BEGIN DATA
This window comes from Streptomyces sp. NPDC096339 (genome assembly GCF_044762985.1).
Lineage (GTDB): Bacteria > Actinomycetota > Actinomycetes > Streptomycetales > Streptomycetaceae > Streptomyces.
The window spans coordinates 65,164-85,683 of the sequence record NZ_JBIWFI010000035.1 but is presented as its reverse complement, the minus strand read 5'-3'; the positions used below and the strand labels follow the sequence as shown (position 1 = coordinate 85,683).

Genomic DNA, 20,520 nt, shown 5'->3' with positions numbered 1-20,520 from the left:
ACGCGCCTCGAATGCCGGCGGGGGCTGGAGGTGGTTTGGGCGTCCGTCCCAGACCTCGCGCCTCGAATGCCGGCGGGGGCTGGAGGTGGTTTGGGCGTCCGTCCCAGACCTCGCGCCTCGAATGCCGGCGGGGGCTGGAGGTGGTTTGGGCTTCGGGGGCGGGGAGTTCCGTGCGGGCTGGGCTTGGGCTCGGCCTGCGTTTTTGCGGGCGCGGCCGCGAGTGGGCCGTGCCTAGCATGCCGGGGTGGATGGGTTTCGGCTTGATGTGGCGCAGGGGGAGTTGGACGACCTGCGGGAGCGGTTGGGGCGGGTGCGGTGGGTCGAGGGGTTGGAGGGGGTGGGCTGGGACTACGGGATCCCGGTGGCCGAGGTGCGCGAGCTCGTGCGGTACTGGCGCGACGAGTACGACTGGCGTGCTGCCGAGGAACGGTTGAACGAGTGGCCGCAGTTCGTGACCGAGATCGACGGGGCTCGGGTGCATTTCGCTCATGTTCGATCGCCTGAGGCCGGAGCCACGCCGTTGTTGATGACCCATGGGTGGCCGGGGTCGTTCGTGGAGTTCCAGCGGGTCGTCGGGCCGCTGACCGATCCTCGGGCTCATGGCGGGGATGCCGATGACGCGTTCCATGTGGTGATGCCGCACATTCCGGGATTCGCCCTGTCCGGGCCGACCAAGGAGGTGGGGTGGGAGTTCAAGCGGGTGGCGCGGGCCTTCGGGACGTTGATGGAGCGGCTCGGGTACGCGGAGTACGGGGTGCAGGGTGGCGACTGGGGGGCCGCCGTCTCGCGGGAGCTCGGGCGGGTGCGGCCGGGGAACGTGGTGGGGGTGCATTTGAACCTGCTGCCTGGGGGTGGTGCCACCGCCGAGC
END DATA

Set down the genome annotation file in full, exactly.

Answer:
This window comes from Streptomyces sp. NPDC096339 (genome assembly GCF_044762985.1).
Lineage (GTDB): Bacteria > Actinomycetota > Actinomycetes > Streptomycetales > Streptomycetaceae > Streptomyces.
The window spans coordinates 65,164-85,683 of the sequence record NZ_JBIWFI010000035.1 but is presented as its reverse complement, the minus strand read 5'-3'; the positions used below and the strand labels follow the sequence as shown (position 1 = coordinate 85,683).

Genomic DNA, 20,520 nt, shown 5'->3' with positions numbered 1-20,520 from the left:
ACGCGCCTCGAATGCCGGCGGGGGCTGGAGGTGGTTTGGGCGTCCGTCCCAGACCTCGCGCCTCGAATGCCGGCGGGGGCTGGAGGTGGTTTGGGCGTCCGTCCCAGACCTCGCGCCTCGAATGCCGGCGGGGGCTGGAGGTGGTTTGGGCTTCGGGGGCGGGGAGTTCCGTGCGGGCTGGGCTTGGGCTCGGCCTGCGTTTTTGCGGGCGCGGCCGCGAGTGGGCCGTGCCTAGCATGCCGGGGTGGATGGGTTTCGGCTTGATGTGGCGCAGGGGGAGTTGGACGACCTGCGGGAGCGGTTGGGGCGGGTGCGGTGGGTCGAGGGGTTGGAGGGGGTGGGCTGGGACTACGGGATCCCGGTGGCCGAGGTGCGCGAGCTCGTGCGGTACTGGCGCGACGAGTACGACTGGCGTGCTGCCGAGGAACGGTTGAACGAGTGGCCGCAGTTCGTGACCGAGATCGACGGGGCTCGGGTGCATTTCGCTCATGTTCGATCGCCTGAGGCCGGAGCCACGCCGTTGTTGATGACCCATGGGTGGCCGGGGTCGTTCGTGGAGTTCCAGCGGGTCGTCGGGCCGCTGACCGATCCTCGGGCTCATGGCGGGGATGCCGATGACGCGTTCCATGTGGTGATGCCGCACATTCCGGGATTCGCCCTGTCCGGGCCGACCAAGGAGGTGGGGTGGGAGTTCAAGCGGGTGGCGCGGGCCTTCGGGACGTTGATGGAGCGGCTCGGGTACGCGGAGTACGGGGTGCAGGGTGGCGACTGGGGGGCCGCCGTCTCGCGGGAGCTCGGGCGGGTGCGGCCGGGGAACGTGGTGGGGGTGCATTTGAACCTGCTGCCTGGGGGTGGTGCCACCGCCGAGC